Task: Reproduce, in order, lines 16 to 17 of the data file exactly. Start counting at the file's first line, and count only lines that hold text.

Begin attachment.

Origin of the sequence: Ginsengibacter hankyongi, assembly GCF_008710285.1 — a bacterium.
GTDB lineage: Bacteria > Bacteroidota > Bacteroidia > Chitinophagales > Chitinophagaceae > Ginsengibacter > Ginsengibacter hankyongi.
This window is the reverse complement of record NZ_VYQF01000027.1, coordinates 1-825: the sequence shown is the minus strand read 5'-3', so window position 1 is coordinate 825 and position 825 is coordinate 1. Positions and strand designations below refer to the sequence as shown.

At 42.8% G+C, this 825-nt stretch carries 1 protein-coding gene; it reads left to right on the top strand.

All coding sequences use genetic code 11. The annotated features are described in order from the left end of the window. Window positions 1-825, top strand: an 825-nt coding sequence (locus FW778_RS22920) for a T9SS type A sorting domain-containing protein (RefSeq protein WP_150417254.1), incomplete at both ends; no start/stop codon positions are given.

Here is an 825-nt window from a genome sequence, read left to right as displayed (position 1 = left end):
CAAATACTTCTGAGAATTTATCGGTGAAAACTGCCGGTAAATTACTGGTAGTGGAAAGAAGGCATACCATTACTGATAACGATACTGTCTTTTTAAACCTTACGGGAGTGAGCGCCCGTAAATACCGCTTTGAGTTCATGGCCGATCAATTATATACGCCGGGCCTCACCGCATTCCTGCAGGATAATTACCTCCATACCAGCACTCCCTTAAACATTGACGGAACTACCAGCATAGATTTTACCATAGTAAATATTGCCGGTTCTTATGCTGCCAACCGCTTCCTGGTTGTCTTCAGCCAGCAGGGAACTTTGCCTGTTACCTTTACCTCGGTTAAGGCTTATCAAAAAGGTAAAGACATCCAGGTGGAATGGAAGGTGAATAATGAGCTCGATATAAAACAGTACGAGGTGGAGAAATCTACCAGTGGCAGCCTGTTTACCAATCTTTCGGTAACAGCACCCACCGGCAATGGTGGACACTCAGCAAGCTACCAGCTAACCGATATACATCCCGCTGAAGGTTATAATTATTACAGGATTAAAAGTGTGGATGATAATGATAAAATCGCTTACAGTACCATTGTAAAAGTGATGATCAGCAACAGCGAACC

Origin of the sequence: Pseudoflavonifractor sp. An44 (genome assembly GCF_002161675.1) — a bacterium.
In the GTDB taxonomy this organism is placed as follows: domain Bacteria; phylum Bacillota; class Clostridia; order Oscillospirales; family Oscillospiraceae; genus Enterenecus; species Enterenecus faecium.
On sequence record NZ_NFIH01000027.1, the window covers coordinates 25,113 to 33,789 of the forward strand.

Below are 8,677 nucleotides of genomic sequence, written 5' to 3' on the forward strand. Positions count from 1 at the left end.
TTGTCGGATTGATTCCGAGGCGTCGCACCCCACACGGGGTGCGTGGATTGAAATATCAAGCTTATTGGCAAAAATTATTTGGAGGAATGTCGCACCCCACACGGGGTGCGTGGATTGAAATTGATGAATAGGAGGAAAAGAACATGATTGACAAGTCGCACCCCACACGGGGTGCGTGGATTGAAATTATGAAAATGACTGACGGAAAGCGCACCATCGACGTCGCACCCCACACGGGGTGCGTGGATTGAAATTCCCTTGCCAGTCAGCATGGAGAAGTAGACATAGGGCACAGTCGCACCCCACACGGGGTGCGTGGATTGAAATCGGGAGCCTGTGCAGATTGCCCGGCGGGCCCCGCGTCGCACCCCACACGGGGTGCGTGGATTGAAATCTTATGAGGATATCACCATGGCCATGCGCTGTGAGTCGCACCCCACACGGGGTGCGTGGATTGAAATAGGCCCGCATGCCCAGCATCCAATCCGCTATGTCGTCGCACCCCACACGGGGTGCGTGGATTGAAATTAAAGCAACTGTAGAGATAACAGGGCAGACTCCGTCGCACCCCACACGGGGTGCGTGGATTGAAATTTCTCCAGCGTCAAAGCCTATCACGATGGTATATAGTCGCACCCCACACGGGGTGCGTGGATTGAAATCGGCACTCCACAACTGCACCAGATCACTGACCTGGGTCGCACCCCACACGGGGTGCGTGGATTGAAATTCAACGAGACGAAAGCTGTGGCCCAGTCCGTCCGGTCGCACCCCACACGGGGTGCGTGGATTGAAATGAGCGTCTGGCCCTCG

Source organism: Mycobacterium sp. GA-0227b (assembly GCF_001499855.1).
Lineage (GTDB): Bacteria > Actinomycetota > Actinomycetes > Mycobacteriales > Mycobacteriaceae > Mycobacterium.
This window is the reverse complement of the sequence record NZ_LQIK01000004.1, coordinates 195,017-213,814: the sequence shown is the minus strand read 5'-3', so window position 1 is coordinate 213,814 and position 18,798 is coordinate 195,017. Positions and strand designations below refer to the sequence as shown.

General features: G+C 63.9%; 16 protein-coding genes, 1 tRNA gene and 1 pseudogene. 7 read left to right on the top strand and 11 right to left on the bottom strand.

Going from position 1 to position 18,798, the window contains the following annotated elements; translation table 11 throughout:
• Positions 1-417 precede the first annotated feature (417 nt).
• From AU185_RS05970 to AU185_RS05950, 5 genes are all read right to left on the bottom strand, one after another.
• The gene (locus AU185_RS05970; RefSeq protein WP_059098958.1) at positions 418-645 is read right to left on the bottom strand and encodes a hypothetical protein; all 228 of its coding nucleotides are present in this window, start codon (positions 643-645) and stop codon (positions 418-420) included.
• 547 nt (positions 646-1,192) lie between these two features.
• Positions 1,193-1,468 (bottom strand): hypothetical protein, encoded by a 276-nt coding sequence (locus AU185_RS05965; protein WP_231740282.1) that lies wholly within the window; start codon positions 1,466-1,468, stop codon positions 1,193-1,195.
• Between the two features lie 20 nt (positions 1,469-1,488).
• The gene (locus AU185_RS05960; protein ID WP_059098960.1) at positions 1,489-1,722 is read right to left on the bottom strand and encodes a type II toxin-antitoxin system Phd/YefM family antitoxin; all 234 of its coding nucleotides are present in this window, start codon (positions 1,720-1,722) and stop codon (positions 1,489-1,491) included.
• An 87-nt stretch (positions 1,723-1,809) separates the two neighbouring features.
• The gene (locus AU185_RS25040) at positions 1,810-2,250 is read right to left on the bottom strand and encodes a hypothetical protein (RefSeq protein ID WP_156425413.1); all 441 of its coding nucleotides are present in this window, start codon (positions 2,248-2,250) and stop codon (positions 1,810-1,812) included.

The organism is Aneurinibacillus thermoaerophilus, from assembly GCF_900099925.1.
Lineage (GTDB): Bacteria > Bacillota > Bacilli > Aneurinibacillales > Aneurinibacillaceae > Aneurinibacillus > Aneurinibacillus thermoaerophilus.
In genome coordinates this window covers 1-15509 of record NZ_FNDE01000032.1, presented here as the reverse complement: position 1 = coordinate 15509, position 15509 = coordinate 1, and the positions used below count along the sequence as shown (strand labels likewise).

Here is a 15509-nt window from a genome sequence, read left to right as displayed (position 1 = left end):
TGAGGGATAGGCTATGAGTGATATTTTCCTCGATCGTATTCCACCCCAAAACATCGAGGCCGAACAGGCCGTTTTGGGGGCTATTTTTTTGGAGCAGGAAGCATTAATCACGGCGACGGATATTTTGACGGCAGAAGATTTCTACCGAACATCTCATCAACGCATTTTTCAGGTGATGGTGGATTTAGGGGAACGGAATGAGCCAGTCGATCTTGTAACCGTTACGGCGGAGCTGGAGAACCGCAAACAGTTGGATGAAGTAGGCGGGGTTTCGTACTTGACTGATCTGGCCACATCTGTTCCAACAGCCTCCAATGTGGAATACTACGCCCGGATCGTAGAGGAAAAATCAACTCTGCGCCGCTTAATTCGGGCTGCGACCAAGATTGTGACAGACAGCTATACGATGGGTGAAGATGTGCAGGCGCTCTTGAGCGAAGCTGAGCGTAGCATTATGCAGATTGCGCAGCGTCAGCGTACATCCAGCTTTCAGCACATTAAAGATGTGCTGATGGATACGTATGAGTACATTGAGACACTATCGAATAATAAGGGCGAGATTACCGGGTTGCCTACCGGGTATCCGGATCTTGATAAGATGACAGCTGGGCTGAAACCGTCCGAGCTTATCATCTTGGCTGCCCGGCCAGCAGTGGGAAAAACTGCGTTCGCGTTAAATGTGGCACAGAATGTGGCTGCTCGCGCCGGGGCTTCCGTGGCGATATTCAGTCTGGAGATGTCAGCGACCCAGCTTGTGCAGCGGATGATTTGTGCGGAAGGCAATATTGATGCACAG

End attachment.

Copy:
General features: G+C 63.9%; 16 protein-coding genes, 1 tRNA gene and 1 pseudogene. 7 read left to right on the top strand and 11 right to left on the bottom strand.

Going from position 1 to position 18,798, the window contains the following annotated elements; translation table 11 throughout: